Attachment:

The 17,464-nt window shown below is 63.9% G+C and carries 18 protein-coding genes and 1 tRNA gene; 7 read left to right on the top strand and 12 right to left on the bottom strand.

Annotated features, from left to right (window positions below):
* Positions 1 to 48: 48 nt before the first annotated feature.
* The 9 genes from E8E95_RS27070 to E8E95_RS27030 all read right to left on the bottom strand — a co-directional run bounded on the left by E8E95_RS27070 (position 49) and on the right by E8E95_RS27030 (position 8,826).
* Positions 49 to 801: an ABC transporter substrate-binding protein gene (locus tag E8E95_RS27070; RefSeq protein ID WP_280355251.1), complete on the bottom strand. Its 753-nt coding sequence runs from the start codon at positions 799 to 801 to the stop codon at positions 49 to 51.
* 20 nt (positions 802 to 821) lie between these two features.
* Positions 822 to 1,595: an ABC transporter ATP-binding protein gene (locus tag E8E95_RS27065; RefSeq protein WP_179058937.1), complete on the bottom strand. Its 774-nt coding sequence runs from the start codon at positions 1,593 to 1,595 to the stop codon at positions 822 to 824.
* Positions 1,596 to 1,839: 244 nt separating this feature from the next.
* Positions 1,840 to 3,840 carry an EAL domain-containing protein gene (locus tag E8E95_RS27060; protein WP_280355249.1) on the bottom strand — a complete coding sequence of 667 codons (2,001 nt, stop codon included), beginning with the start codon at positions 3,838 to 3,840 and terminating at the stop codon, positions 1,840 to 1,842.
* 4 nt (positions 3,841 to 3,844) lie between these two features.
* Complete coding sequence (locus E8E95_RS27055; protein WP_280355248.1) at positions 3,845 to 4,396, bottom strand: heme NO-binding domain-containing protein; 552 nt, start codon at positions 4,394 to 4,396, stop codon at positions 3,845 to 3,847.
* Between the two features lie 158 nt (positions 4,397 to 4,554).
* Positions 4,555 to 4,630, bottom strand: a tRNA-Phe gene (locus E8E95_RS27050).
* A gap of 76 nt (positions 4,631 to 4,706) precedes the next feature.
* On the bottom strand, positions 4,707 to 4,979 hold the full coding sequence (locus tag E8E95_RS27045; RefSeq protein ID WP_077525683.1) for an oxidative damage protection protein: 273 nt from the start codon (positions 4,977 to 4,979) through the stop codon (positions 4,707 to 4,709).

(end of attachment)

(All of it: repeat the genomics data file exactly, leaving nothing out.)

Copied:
The 17,464-nt window shown below is 63.9% G+C and carries 18 protein-coding genes and 1 tRNA gene; 7 read left to right on the top strand and 12 right to left on the bottom strand.

Annotated features, from left to right (window positions below):
* Positions 1 to 48: 48 nt before the first annotated feature.
* The 9 genes from E8E95_RS27070 to E8E95_RS27030 all read right to left on the bottom strand — a co-directional run bounded on the left by E8E95_RS27070 (position 49) and on the right by E8E95_RS27030 (position 8,826).
* Positions 49 to 801: an ABC transporter substrate-binding protein gene (locus tag E8E95_RS27070; RefSeq protein ID WP_280355251.1), complete on the bottom strand. Its 753-nt coding sequence runs from the start codon at positions 799 to 801 to the stop codon at positions 49 to 51.
* 20 nt (positions 802 to 821) lie between these two features.
* Positions 822 to 1,595: an ABC transporter ATP-binding protein gene (locus tag E8E95_RS27065; RefSeq protein WP_179058937.1), complete on the bottom strand. Its 774-nt coding sequence runs from the start codon at positions 1,593 to 1,595 to the stop codon at positions 822 to 824.
* Positions 1,596 to 1,839: 244 nt separating this feature from the next.
* Positions 1,840 to 3,840 carry an EAL domain-containing protein gene (locus tag E8E95_RS27060; protein WP_280355249.1) on the bottom strand — a complete coding sequence of 667 codons (2,001 nt, stop codon included), beginning with the start codon at positions 3,838 to 3,840 and terminating at the stop codon, positions 1,840 to 1,842.
* 4 nt (positions 3,841 to 3,844) lie between these two features.
* Complete coding sequence (locus E8E95_RS27055; protein WP_280355248.1) at positions 3,845 to 4,396, bottom strand: heme NO-binding domain-containing protein; 552 nt, start codon at positions 4,394 to 4,396, stop codon at positions 3,845 to 3,847.
* Between the two features lie 158 nt (positions 4,397 to 4,554).
* Positions 4,555 to 4,630, bottom strand: a tRNA-Phe gene (locus E8E95_RS27050).
* A gap of 76 nt (positions 4,631 to 4,706) precedes the next feature.
* On the bottom strand, positions 4,707 to 4,979 hold the full coding sequence (locus tag E8E95_RS27045; RefSeq protein ID WP_077525683.1) for an oxidative damage protection protein: 273 nt from the start codon (positions 4,977 to 4,979) through the stop codon (positions 4,707 to 4,709).